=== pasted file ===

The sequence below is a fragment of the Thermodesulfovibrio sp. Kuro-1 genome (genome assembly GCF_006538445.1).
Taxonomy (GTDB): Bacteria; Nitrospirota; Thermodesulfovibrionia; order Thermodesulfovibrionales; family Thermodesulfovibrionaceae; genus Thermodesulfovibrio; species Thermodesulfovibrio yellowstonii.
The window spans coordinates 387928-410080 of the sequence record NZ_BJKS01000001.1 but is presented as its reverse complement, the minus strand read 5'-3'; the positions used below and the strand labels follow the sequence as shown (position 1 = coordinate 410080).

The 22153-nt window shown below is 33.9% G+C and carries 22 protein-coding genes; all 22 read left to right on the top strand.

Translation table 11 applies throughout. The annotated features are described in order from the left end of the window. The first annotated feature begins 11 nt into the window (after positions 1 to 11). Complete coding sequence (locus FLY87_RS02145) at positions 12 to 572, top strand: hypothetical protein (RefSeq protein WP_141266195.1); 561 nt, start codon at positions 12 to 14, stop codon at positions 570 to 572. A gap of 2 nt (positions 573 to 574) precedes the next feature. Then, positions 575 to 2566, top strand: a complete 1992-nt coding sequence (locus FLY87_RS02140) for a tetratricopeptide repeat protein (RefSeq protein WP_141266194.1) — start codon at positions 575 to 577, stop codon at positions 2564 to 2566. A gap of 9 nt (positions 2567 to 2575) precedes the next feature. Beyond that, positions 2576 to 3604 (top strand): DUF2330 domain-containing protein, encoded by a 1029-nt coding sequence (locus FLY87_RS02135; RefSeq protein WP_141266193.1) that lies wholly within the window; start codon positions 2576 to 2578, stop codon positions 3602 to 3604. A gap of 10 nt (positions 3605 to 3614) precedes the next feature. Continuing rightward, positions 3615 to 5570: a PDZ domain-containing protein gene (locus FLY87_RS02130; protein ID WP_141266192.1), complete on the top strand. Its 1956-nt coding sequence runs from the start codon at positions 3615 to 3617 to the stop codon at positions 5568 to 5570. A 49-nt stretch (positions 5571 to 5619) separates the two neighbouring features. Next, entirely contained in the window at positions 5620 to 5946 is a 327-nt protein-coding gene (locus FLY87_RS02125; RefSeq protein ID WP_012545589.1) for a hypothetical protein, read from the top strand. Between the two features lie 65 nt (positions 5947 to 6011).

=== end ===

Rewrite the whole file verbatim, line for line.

The sequence below is a fragment of the Thermodesulfovibrio sp. Kuro-1 genome (genome assembly GCF_006538445.1).
Taxonomy (GTDB): Bacteria; Nitrospirota; Thermodesulfovibrionia; order Thermodesulfovibrionales; family Thermodesulfovibrionaceae; genus Thermodesulfovibrio; species Thermodesulfovibrio yellowstonii.
The window spans coordinates 387928-410080 of the sequence record NZ_BJKS01000001.1 but is presented as its reverse complement, the minus strand read 5'-3'; the positions used below and the strand labels follow the sequence as shown (position 1 = coordinate 410080).

The 22153-nt window shown below is 33.9% G+C and carries 22 protein-coding genes; all 22 read left to right on the top strand.

Translation table 11 applies throughout. The annotated features are described in order from the left end of the window. The first annotated feature begins 11 nt into the window (after positions 1 to 11). Complete coding sequence (locus FLY87_RS02145) at positions 12 to 572, top strand: hypothetical protein (RefSeq protein WP_141266195.1); 561 nt, start codon at positions 12 to 14, stop codon at positions 570 to 572. A gap of 2 nt (positions 573 to 574) precedes the next feature. Then, positions 575 to 2566, top strand: a complete 1992-nt coding sequence (locus FLY87_RS02140) for a tetratricopeptide repeat protein (RefSeq protein WP_141266194.1) — start codon at positions 575 to 577, stop codon at positions 2564 to 2566. A gap of 9 nt (positions 2567 to 2575) precedes the next feature. Beyond that, positions 2576 to 3604 (top strand): DUF2330 domain-containing protein, encoded by a 1029-nt coding sequence (locus FLY87_RS02135; RefSeq protein WP_141266193.1) that lies wholly within the window; start codon positions 2576 to 2578, stop codon positions 3602 to 3604. A gap of 10 nt (positions 3605 to 3614) precedes the next feature. Continuing rightward, positions 3615 to 5570: a PDZ domain-containing protein gene (locus FLY87_RS02130; protein ID WP_141266192.1), complete on the top strand. Its 1956-nt coding sequence runs from the start codon at positions 3615 to 3617 to the stop codon at positions 5568 to 5570. A 49-nt stretch (positions 5571 to 5619) separates the two neighbouring features. Next, entirely contained in the window at positions 5620 to 5946 is a 327-nt protein-coding gene (locus FLY87_RS02125; RefSeq protein ID WP_012545589.1) for a hypothetical protein, read from the top strand. Between the two features lie 65 nt (positions 5947 to 6011).